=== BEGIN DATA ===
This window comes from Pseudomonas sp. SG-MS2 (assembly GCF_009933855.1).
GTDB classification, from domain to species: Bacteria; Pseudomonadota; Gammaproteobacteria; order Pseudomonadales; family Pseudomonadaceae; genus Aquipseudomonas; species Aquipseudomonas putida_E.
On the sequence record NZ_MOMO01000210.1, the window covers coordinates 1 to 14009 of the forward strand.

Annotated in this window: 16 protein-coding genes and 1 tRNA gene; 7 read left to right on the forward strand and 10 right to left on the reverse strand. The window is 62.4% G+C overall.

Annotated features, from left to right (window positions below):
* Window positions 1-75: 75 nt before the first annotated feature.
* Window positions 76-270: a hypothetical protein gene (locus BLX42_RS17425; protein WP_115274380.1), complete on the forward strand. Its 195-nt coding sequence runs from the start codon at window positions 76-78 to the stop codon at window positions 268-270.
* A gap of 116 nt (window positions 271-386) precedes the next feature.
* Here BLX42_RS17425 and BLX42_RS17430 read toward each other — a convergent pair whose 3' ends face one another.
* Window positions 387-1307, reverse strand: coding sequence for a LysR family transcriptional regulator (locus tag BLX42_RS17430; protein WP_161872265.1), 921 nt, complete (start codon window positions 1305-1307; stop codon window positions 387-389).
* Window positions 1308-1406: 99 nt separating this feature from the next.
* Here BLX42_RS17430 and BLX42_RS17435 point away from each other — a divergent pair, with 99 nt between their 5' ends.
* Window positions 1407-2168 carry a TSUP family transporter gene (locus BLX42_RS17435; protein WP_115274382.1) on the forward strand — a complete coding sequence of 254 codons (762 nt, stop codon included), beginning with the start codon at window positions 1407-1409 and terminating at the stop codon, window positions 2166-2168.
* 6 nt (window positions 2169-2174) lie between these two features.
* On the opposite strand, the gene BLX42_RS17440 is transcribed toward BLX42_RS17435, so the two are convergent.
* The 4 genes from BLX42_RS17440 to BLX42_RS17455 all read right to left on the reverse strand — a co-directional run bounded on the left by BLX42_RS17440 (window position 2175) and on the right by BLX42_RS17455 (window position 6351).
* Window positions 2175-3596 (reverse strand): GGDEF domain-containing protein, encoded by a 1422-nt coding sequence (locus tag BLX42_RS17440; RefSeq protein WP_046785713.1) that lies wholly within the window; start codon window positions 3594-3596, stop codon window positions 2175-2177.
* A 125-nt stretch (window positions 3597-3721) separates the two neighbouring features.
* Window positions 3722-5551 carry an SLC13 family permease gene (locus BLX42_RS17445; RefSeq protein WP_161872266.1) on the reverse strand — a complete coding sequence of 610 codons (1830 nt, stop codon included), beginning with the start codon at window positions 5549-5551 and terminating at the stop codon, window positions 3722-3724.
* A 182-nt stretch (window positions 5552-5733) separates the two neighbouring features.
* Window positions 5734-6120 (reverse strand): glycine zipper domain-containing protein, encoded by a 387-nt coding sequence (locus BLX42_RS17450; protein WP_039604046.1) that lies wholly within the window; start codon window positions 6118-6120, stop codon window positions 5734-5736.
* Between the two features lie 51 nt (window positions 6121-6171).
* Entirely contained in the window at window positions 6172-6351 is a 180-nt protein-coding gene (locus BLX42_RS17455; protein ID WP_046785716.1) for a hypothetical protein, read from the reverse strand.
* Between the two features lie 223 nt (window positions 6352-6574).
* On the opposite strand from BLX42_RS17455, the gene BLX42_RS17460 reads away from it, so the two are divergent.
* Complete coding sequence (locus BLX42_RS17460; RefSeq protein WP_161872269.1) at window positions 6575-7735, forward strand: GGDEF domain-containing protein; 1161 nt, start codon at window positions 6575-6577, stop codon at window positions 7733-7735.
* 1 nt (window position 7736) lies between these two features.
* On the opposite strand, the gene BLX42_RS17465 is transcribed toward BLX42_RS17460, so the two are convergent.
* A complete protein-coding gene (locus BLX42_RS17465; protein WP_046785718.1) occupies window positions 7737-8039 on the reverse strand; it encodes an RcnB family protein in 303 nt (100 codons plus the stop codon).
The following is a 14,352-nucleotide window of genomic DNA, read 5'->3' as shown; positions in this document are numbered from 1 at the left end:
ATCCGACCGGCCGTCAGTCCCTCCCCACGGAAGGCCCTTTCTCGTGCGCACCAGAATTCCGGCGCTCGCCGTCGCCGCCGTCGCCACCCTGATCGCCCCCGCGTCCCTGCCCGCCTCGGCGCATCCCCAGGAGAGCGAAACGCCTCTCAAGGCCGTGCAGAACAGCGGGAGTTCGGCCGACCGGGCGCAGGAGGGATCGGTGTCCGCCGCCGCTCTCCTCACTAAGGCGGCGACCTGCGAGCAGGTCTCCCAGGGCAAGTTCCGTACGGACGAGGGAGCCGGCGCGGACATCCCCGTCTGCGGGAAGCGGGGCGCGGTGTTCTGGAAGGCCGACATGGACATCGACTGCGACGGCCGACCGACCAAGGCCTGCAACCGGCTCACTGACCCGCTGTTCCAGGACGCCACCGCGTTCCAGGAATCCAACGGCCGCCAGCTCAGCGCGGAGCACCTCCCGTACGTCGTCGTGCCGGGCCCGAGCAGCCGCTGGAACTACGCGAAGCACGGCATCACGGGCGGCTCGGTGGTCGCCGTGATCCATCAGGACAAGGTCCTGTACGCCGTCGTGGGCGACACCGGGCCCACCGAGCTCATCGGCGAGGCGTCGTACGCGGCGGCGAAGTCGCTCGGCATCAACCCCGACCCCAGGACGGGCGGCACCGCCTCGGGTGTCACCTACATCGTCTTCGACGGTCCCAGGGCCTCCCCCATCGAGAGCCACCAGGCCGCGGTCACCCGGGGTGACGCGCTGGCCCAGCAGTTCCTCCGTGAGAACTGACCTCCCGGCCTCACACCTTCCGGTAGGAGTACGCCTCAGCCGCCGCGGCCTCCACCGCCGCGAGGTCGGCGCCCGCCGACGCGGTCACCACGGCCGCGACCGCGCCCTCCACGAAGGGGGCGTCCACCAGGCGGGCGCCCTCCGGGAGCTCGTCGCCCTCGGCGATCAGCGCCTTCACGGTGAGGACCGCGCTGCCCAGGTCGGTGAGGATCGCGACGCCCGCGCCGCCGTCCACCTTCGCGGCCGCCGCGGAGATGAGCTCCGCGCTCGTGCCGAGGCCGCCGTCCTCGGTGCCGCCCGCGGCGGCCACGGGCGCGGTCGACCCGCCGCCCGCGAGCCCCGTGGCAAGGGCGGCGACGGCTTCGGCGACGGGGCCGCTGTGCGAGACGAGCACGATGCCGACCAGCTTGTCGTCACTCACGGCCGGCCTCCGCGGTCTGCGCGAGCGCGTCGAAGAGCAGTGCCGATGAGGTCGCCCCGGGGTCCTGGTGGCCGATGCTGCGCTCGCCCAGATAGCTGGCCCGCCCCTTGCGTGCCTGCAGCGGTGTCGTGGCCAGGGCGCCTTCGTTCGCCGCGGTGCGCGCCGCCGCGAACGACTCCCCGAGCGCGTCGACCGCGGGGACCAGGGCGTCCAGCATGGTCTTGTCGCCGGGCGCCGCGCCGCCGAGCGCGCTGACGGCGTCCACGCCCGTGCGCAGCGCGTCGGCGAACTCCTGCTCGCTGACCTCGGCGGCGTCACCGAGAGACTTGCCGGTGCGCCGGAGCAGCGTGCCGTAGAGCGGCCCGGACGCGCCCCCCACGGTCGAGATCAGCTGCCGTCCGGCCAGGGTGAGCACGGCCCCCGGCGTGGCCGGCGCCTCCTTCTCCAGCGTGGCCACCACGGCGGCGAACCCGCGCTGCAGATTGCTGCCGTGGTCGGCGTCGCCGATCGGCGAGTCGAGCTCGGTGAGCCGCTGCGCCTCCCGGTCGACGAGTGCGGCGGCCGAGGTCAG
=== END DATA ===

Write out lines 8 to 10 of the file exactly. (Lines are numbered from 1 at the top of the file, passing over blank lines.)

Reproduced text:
* A gap of 116 nt (window positions 271-386) precedes the next feature.
* Here BLX42_RS17425 and BLX42_RS17430 read toward each other — a convergent pair whose 3' ends face one another.
* Window positions 387-1307, reverse strand: coding sequence for a LysR family transcriptional regulator (locus tag BLX42_RS17430; protein WP_161872265.1), 921 nt, complete (start codon window positions 1305-1307; stop codon window positions 387-389).